Crafting an effective email to your child’s teacher about a problem is no small task! Clearly articulating your concern, while nurturing the home-to-school relationship can be a tricky balance.
Rest assured, you can advocate for your child while maintaining a positive relationship with their teacher!
Whether you’re looking to address failing or declining grades, absences due to illness, or behavior concerns, our free sample emails (to teacher from parent) will support you in helping your child thrive!
Why is it important for parents to communicate with teachers?
Research consistently shows that students do better when their home and school stakeholders communicate in a positive way.
Studies show that family involvement in student learning is tied to higher levels of achievement, regardless of income, race/ethnicity, and other demographics.
Key benefits include:
- higher grades and test performance
- better school attendance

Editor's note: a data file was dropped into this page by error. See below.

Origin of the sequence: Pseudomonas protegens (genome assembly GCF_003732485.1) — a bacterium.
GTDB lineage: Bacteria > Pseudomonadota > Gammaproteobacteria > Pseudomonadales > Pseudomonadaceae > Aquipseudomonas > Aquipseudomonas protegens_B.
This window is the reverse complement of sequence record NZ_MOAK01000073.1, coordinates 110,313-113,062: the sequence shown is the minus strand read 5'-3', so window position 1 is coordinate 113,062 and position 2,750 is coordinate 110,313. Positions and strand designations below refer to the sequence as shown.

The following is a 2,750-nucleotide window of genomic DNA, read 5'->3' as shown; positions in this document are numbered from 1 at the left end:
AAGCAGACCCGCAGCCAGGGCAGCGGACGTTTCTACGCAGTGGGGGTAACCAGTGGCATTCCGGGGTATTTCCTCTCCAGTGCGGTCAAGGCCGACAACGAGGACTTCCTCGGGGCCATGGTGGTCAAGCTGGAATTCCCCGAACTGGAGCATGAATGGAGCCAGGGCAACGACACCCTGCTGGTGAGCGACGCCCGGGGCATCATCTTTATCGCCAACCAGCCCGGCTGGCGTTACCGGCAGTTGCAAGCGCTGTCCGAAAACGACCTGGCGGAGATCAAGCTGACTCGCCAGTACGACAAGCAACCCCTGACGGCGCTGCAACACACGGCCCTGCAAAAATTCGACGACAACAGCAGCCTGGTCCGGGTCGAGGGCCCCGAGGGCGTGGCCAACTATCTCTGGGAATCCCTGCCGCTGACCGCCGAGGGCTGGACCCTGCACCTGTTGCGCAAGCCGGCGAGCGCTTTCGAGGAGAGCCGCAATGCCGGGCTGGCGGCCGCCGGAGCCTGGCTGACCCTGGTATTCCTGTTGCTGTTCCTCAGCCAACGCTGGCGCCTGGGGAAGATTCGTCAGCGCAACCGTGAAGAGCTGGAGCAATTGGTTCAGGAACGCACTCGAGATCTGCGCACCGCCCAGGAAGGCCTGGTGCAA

- healthier social/emotional development
- higher likelihood of attending college
[See specific studies cited in Henderson & Mapp (2002)]
Initiatives that focus on building respectful and trusting relationships among school staff, families, and community members are more likely to be effective…JoBeth Allen, Professor of the Department of Language and Literacy Education at the University of Georgia
Why is emailing my child’s teacher so hard?
If you find it challenging to email your child’s teacher, you’re not alone.
On one hand, you want to make sure that you are respectful and nurture your home-to-school relationship. On the other, you also want to make sure that you get your point across.
Many parents struggle with:
- Knowing if a concern or question is worthy of an email
- Fear of confrontation or perceived conflict
- Finding enough time
- Finding the “right” words
What warrants an email to my child’s teacher?
Communication is the cornerstone of the parent-teacher relationship. Some emails may be quick and logistical (e.g., a quick question about what to pack for a class field trip).
Other emails may be more emotionally-tied, and as a result, require more care and thought.
- Academic concerns
- Sickness or long-term absence*
- Behavior concerns (at home or school)
How to write an email to your child’s teacher
As a former professional school counselor, I spent nearly a decade helping parents and teachers troubleshoot every problem from A to Z and foster partnerships to support student growth.
When it comes to parent-teacher emails, I’ve seen it all!